Underwood (1994) points out that different learning theories may be applicable in different areas. It may depend on the type of knowledge the learner is trying to attain - factual, procedural and conceptual knowledge may be learnt more effectively under different models.

One key difference between the styles of learning is the level of mental skill required. Behaviourists argue that learning is an automatic process and as such no skill is required on the part of the learner. The key skill in apprenticeship learning is the ability to observe and copy the actions of others. In the constructionist model, the learner is required to process and filter information, looking for contradictions and links, and applying the understanding gained to a variety of situations.

Impact of learning theories on teaching and learning using ICT

It should be noted that this study is not considering the learning of ICT skills - instead it focuses on learning using ICT. Ideas for classroom ICT use have been based on a range of learning styles. This section provides examples of ICT use which correspond to each of the models of learning given in the previous section.

The behaviourist model
Jones and Mercer (1993) describe the ‘teaching machine’ programs, one of the early applications to be based on the behaviourist learning theory of Skinner (1938). The programs repeat three basic steps - first some material is presented to the student (stimulus), then the student responds to a question (response). The program would then inform the student whether the response was correct or not. Skinner’s principle was that the initial material should be designed to maximise the possibility of the a correct answer, thus resulting in regular reinforcement of correct responses. Although teaching machines went out of use fairly rapidly, Skinner’s principles are sometimes still used in the design of instructional materials. A second application based on behaviourism is ‘drill and practice’ software. Geisert and Futrell (1990) cover this type of program in some depth. The computer is ideal for such activities because of the way in which it can generate generic questions repeatedly. The important difference between a drill program and a teaching machine is that the drill program is used to practice skills which were already learnt in a different context - it makes no attempt to teach. There are areas where this is ideal for turning conscious ability into automatic ability. For example, a pupil who knows their multiplication tables will be able to improve their performance through practice.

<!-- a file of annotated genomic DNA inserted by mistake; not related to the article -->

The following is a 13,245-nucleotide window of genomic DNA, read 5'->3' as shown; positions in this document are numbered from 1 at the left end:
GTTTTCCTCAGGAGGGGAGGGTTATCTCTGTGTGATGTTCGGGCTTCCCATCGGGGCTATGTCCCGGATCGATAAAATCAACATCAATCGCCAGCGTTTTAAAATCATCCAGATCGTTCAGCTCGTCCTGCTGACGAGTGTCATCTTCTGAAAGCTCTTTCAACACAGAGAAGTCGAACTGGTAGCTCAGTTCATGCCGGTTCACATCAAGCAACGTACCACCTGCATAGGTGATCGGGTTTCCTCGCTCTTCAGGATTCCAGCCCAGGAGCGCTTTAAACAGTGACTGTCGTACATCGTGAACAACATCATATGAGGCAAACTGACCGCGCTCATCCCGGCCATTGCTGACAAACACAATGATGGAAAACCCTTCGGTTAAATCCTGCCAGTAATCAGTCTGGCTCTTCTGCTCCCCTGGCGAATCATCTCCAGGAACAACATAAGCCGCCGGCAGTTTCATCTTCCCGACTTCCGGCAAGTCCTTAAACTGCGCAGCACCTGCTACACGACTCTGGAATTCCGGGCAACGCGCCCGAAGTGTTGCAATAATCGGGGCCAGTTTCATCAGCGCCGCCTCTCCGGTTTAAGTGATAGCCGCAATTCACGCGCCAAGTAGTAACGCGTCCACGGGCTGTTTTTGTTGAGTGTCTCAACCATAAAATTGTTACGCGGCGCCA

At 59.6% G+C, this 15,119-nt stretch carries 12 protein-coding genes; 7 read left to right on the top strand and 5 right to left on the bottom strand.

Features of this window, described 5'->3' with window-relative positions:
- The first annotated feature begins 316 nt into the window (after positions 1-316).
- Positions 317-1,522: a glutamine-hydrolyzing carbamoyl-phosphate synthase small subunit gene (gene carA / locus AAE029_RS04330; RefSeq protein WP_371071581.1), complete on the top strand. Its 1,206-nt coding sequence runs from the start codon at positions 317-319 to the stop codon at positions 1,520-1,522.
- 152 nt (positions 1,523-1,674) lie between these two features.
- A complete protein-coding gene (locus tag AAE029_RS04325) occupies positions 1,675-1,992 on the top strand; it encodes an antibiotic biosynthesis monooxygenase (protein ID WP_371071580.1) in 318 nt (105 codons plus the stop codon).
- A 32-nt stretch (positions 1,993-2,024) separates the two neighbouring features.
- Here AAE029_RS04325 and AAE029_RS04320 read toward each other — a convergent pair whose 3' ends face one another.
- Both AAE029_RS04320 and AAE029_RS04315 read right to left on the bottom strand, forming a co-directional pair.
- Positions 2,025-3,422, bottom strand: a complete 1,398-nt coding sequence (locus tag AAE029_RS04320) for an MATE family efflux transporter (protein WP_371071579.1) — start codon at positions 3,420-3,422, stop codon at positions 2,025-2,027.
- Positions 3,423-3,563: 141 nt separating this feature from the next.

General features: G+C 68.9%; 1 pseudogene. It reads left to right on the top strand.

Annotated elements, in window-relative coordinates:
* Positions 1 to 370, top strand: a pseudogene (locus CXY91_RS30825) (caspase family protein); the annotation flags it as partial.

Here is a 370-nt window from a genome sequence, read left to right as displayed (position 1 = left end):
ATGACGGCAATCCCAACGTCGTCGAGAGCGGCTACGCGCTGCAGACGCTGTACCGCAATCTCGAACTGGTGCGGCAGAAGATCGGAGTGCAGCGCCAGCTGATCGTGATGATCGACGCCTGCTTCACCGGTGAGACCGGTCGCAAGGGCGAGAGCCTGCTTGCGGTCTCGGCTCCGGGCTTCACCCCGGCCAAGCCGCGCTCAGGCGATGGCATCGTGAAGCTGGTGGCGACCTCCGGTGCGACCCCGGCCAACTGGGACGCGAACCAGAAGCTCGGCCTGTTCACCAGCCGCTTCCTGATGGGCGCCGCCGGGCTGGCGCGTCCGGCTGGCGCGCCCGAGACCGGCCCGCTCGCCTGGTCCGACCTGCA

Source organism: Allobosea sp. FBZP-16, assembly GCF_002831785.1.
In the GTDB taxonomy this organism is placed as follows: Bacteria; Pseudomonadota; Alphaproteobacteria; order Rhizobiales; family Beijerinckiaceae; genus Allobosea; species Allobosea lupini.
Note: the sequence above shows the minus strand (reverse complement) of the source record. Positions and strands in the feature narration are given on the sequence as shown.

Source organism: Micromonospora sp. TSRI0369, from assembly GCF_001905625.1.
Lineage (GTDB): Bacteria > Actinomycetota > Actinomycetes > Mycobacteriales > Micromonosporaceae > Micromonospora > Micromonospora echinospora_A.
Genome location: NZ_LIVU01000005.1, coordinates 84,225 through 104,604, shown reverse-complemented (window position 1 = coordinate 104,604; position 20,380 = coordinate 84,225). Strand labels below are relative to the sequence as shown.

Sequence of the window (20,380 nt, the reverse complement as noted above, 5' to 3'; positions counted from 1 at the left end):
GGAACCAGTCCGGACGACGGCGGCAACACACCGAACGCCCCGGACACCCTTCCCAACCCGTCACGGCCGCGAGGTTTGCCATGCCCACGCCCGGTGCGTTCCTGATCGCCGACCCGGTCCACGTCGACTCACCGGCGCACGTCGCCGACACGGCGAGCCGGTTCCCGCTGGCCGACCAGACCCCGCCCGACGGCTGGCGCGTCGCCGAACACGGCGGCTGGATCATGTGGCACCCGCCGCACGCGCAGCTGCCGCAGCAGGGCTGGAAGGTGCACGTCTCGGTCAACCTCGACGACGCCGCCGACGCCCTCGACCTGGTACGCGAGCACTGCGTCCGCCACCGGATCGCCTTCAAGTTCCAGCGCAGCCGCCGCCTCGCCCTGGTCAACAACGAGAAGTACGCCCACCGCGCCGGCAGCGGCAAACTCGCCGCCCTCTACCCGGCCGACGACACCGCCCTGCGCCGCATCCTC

The apprenticeship model
Because being part of a learning community is a fundamental feature of this model, it is difficult to imagine how computers can encourage this kind of learning. Simulations have been used, but the objective of most of these packages is usually to solve some long-term problem rather than to develop new skills. A good exception is a flight simulator. Moss (1985) discusses how simulations can be put to good use in developing social and language skills, which does relate to the Vygotskian ideas behind the apprenticeship model. Underwood (1994) points out that a by-product of under-resourcing in schools is that most work on computers is collaborative, which can result in pupils learning together, and from each other. Perhaps the most important way in which computers can encourage apprenticeship learning is through new communications technologies. Davis (1994) explains how, through electronic communication, students can become apprentices in a number of fields. Examples given are: collecting data and analysing it with scientists, working with an author to write novels, collecting articles and producing a newspaper, and others. An important feature of this type of learning is its authenticity.